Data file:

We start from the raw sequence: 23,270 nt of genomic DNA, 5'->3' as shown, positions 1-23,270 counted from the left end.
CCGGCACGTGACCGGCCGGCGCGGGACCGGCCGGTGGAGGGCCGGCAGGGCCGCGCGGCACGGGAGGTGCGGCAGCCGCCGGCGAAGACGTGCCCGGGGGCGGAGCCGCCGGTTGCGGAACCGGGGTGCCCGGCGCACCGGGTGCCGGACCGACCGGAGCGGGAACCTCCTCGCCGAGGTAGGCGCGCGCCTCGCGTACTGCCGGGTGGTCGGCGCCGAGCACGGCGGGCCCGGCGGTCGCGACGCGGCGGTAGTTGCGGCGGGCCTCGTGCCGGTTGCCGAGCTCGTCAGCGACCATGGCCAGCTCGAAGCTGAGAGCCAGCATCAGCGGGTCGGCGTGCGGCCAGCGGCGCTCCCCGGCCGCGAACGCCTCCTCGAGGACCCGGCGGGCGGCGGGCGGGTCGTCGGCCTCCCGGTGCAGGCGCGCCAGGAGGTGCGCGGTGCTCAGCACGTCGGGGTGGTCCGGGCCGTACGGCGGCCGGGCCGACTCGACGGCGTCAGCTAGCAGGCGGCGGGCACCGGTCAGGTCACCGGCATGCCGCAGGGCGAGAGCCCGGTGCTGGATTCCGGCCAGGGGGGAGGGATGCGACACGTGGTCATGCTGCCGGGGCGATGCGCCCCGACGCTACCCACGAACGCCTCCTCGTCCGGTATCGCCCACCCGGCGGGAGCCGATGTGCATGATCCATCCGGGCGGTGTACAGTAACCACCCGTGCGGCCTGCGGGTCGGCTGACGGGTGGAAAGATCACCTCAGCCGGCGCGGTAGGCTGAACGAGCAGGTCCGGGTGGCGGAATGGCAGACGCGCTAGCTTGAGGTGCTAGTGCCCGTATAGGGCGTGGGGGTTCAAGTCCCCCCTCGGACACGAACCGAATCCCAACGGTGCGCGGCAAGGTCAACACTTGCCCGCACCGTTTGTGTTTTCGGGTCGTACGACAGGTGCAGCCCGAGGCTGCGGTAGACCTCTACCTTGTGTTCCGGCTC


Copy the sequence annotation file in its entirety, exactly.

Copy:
We start from the raw sequence: 23,270 nt of genomic DNA, 5'->3' as shown, positions 1-23,270 counted from the left end.
CCGGCACGTGACCGGCCGGCGCGGGACCGGCCGGTGGAGGGCCGGCAGGGCCGCGCGGCACGGGAGGTGCGGCAGCCGCCGGCGAAGACGTGCCCGGGGGCGGAGCCGCCGGTTGCGGAACCGGGGTGCCCGGCGCACCGGGTGCCGGACCGACCGGAGCGGGAACCTCCTCGCCGAGGTAGGCGCGCGCCTCGCGTACTGCCGGGTGGTCGGCGCCGAGCACGGCGGGCCCGGCGGTCGCGACGCGGCGGTAGTTGCGGCGGGCCTCGTGCCGGTTGCCGAGCTCGTCAGCGACCATGGCCAGCTCGAAGCTGAGAGCCAGCATCAGCGGGTCGGCGTGCGGCCAGCGGCGCTCCCCGGCCGCGAACGCCTCCTCGAGGACCCGGCGGGCGGCGGGCGGGTCGTCGGCCTCCCGGTGCAGGCGCGCCAGGAGGTGCGCGGTGCTCAGCACGTCGGGGTGGTCCGGGCCGTACGGCGGCCGGGCCGACTCGACGGCGTCAGCTAGCAGGCGGCGGGCACCGGTCAGGTCACCGGCATGCCGCAGGGCGAGAGCCCGGTGCTGGATTCCGGCCAGGGGGGAGGGATGCGACACGTGGTCATGCTGCCGGGGCGATGCGCCCCGACGCTACCCACGAACGCCTCCTCGTCCGGTATCGCCCACCCGGCGGGAGCCGATGTGCATGATCCATCCGGGCGGTGTACAGTAACCACCCGTGCGGCCTGCGGGTCGGCTGACGGGTGGAAAGATCACCTCAGCCGGCGCGGTAGGCTGAACGAGCAGGTCCGGGTGGCGGAATGGCAGACGCGCTAGCTTGAGGTGCTAGTGCCCGTATAGGGCGTGGGGGTTCAAGTCCCCCCTCGGACACGAACCGAATCCCAACGGTGCGCGGCAAGGTCAACACTTGCCCGCACCGTTTGTGTTTTCGGGTCGTACGACAGGTGCAGCCCGAGGCTGCGGTAGACCTCTACCTTGTGTTCCGGCTC